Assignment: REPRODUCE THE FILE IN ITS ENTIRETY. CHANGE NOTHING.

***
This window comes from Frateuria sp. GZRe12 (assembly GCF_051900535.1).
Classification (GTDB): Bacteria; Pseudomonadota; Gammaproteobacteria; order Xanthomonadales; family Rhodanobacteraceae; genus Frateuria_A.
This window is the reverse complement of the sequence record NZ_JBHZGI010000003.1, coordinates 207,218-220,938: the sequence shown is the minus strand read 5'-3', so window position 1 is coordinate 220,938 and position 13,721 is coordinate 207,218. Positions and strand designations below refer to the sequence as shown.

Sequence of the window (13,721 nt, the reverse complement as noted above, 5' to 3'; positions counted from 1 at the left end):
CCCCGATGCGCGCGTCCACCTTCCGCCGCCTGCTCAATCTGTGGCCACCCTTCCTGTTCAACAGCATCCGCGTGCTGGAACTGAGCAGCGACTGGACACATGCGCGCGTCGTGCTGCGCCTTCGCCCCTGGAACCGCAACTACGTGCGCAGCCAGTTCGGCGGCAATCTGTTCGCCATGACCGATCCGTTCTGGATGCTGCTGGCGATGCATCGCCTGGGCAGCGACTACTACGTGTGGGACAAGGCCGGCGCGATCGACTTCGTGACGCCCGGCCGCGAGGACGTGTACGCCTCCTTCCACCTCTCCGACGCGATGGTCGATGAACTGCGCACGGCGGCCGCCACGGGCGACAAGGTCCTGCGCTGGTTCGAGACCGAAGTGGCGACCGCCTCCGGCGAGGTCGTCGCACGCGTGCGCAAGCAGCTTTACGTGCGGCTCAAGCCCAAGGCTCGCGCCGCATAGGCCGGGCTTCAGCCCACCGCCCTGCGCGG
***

This window comes from Frateuria sp. GZRe12 (assembly GCF_051900535.1).
Classification (GTDB): Bacteria; Pseudomonadota; Gammaproteobacteria; order Xanthomonadales; family Rhodanobacteraceae; genus Frateuria_A.
This window is the reverse complement of the sequence record NZ_JBHZGI010000003.1, coordinates 207,218-220,938: the sequence shown is the minus strand read 5'-3', so window position 1 is coordinate 220,938 and position 13,721 is coordinate 207,218. Positions and strand designations below refer to the sequence as shown.

Sequence of the window (13,721 nt, the reverse complement as noted above, 5' to 3'; positions counted from 1 at the left end):
CCCCGATGCGCGCGTCCACCTTCCGCCGCCTGCTCAATCTGTGGCCACCCTTCCTGTTCAACAGCATCCGCGTGCTGGAACTGAGCAGCGACTGGACACATGCGCGCGTCGTGCTGCGCCTTCGCCCCTGGAACCGCAACTACGTGCGCAGCCAGTTCGGCGGCAATCTGTTCGCCATGACCGATCCGTTCTGGATGCTGCTGGCGATGCATCGCCTGGGCAGCGACTACTACGTGTGGGACAAGGCCGGCGCGATCGACTTCGTGACGCCCGGCCGCGAGGACGTGTACGCCTCCTTCCACCTCTCCGACGCGATGGTCGATGAACTGCGCACGGCGGCCGCCACGGGCGACAAGGTCCTGCGCTGGTTCGAGACCGAAGTGGCGACCGCCTCCGGCGAGGTCGTCGCACGCGTGCGCAAGCAGCTTTACGTGCGGCTCAAGCCCAAGGCTCGCGCCGCATAGGCCGGGCTTCAGCCCACCGCCCTGCGCGG